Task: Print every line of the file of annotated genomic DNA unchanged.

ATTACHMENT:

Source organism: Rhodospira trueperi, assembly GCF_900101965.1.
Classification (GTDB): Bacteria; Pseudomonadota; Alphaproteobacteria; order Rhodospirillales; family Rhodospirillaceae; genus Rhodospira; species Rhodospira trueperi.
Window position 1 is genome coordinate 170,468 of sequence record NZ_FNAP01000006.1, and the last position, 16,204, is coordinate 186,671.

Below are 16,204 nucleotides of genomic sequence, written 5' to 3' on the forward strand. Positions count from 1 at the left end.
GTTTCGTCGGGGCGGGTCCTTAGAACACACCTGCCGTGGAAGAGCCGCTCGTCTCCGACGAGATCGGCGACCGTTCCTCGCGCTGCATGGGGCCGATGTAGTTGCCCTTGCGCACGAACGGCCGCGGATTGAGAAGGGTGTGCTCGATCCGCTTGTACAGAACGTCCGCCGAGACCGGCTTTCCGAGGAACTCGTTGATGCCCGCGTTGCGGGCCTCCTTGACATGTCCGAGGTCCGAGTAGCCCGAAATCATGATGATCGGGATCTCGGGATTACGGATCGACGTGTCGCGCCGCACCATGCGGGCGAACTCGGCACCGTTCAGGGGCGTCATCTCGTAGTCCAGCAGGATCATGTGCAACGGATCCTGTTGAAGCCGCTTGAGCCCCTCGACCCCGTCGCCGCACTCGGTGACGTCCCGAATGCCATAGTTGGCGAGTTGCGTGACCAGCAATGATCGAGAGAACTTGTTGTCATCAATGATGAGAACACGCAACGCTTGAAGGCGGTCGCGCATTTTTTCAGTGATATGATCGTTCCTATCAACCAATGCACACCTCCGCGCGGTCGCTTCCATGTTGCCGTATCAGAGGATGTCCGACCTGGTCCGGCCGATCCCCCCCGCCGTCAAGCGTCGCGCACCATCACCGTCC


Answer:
Source organism: Rhodospira trueperi, assembly GCF_900101965.1.
Classification (GTDB): Bacteria; Pseudomonadota; Alphaproteobacteria; order Rhodospirillales; family Rhodospirillaceae; genus Rhodospira; species Rhodospira trueperi.
Window position 1 is genome coordinate 170,468 of sequence record NZ_FNAP01000006.1, and the last position, 16,204, is coordinate 186,671.

Below are 16,204 nucleotides of genomic sequence, written 5' to 3' on the forward strand. Positions count from 1 at the left end.
GTTTCGTCGGGGCGGGTCCTTAGAACACACCTGCCGTGGAAGAGCCGCTCGTCTCCGACGAGATCGGCGACCGTTCCTCGCGCTGCATGGGGCCGATGTAGTTGCCCTTGCGCACGAACGGCCGCGGATTGAGAAGGGTGTGCTCGATCCGCTTGTACAGAACGTCCGCCGAGACCGGCTTTCCGAGGAACTCGTTGATGCCCGCGTTGCGGGCCTCCTTGACATGTCCGAGGTCCGAGTAGCCCGAAATCATGATGATCGGGATCTCGGGATTACGGATCGACGTGTCGCGCCGCACCATGCGGGCGAACTCGGCACCGTTCAGGGGCGTCATCTCGTAGTCCAGCAGGATCATGTGCAACGGATCCTGTTGAAGCCGCTTGAGCCCCTCGACCCCGTCGCCGCACTCGGTGACGTCCCGAATGCCATAGTTGGCGAGTTGCGTGACCAGCAATGATCGAGAGAACTTGTTGTCATCAATGATGAGAACACGCAACGCTTGAAGGCGGTCGCGCATTTTTTCAGTGATATGATCGTTCCTATCAACCAATGCACACCTCCGCGCGGTCGCTTCCATGTTGCCGTATCAGAGGATGTCCGACCTGGTCCGGCCGATCCCCCCCGCCGTCAAGCGTCGCGCACCATCACCGTCC